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Ethiopia | Yirgacheffee Worka Chelchele | G1 Honey #7646

Ethiopia | Yirgacheffee Worka Chelchele | G1 Honey #7646

Regular price $4.00 AUD
Regular price Sale price $4.00 AUD
Sale Sold out
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Low stock: 10 left

Roast Date

Upcoming Roast is roasted according to our roast calendar. For coffee in stock please select a roast date instead of upcoming roast.

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Are you looking to buy Ethiopia | Yirgacheffee Worka Chelchele | G1 Honey #7646 in Australia?

Tasting Notes/Sensory: Black Cherry | Prune Pineapple | Caramel | Green Grape
Suitable with Milk? YES
Roast Level: Medium
COFFEE GRADE: Yirgacheffe Honey Gr. 1
FARM/COOP/STATION: Worka Chelichele Washing Station
VARIETAL: JARC varieties , Local Landraces
ALTITUDE: 1,945 to 1,970 meters above sea level
OWNER: Various smallholder farmers delivering to Worka Chelichele Washing Station
SUBREGION/TOWN: Worka Chelichele, Gedeb
REGION: Yirgacheffe
FARM SIZE: 5 hectares on average
HARVEST MONTHS: November 2022 - January 2023

Coffee from Worka Chelichele transcends national and international boundaries. According to political boundaries, the station is in Gedeb Woreda but according to the congruence of microclimates and tastes, the station and the farms that deliver to it are in Yirgacheffe.


Farming methods in the region remain largely traditional. Yirgacheffe farmers typically intercrop their coffee plants with other food crops. This method is common among smallholders because it maximizes land use and provides food for their families.

In addition to remaining traditionally intercropped, most farms are also organic-by-default. Farmers in Yirgacheffe typically use very few—if any—fertilizers or pesticides. Most farm work is done manually by the immediate family.

To capitalize on the magnificent climate, Worka Chelichele provides training to help farmers produce better quality cherry. Training focuses on procedures for harvesting and transporting cherry.

Harvest & Post-Harvest

Farmers selectively handpick cherry and deliver it to Worka Chelichele washing station. At the station, employees hand sort incoming cherry to remove any under- or over-ripes or damaged cherry. Then, parchment and remaining mucilage is transferred to some of the station’s 360 raised drying beds. Coffee is raked frequently to ensure even drying. All drying beds are marked with a code that makes it simple to keep track of traceability and processing status.

About Gedeb

Gedeb, a district named for its largest town, in the Gedeo Zone is largely agrarian. According to a 2007 census, about 11% of the population lived in urban areas. The rest of the population lives in rural areas and are predominately subsistence farmers. 

Most farmers in the region farm on fewer than 5 hectares (many counting their coffee farms in terms of trees rather than area). Cultivation methods are largely traditional. Families typically farm small plots of land near their homes and intersperse food crops with coffee and other cash crops.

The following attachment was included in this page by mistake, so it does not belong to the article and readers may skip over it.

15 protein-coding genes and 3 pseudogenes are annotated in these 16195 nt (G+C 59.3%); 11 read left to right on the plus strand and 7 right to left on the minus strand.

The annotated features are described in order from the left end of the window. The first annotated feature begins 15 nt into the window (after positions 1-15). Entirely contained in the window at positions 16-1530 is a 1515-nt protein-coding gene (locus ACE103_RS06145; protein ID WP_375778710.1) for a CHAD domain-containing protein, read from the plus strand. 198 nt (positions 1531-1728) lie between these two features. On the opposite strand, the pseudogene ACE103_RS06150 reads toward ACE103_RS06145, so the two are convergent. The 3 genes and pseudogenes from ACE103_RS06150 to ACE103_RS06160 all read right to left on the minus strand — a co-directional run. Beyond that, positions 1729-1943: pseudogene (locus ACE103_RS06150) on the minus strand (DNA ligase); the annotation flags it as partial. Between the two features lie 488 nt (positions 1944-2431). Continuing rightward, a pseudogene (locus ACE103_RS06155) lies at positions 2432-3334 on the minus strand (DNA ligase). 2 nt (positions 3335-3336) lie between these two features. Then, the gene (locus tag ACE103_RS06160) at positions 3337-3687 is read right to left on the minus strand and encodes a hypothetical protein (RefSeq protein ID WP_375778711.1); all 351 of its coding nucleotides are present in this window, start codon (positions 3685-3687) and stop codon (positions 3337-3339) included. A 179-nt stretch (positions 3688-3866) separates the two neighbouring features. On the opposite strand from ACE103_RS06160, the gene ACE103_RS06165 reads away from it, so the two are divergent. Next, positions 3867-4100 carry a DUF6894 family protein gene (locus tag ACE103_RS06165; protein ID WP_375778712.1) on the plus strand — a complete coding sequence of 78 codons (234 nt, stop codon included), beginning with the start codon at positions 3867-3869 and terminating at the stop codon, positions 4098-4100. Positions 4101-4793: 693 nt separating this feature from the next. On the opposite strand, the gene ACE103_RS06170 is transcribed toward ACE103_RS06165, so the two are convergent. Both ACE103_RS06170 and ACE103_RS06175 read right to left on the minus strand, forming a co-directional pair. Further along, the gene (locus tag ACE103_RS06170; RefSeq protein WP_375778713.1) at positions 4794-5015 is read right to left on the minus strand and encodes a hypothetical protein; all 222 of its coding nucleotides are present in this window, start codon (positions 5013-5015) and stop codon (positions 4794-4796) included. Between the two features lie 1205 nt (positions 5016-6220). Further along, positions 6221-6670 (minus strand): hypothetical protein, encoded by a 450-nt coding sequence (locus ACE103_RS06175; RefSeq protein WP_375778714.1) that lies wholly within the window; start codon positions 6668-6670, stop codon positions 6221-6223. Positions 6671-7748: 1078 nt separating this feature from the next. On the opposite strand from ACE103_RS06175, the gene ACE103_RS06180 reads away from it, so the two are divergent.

The majority of coffees grown in Gedeb are local landrace varieties (which are often also called Ethiopian heirloom). Other varieties frequently grown in the region are those developed by the Jimma Agricultural Research Centre (JARC). JARC is an important research center for Ethiopia and has done a great deal of work on developing disease-resistant and high-yielding varieties that still demonstrate high cup quality. 

Coffee in Ethiopia

While Ethiopia is famous as coffee’s birthplace, today it remains a specialty coffee industry darling for its incredible variety of flavors. While full traceability has been difficult in recent history, new regulations have made direct purchasing possible. We’re partnering directly with farmers to help them produce top quality specialty lots that are now completely traceable, adding value for farmers and roasters, alike.

The exceptional quality of Ethiopian coffee is due to a combination of factors. The genetic diversity of coffee varieties means that we find a diversity of flavor, even between (or within) farms with similar growing conditions and processing. In addition to varieties, processing methods also contribute to end quality. The final key ingredients for excellent coffee in Ethiopia are the producing traditions that have created the genetic diversity, processing infrastructure and great coffee we enjoy today.

Most producers in Ethiopia are smallholders, and the majority continue to cultivate coffee using traditional methods. As a result, most coffee is grown with no chemical fertilizer or pesticide use. Coffee is almost entirely cultivated, harvested and dried using manual systems.

SKU: ethiopia_yirgacheffee_g1_honey_60g
Package Weight: 100g

How does my coffee come packaged?

Our coffee is packaged into a brown paper foiled lined bag with a Swiss WIPF degassing valve. This offers superior oxygen and moisture protection. We recommend once you crack the seal you store your coffee in AirScape containers or Weber Workshop Bean Cellars for a single dosing option.

We don't have fancy printed bags with ziplocks (more plastic), we save that cost and buy better quality green beans so you can focus on your cup quality.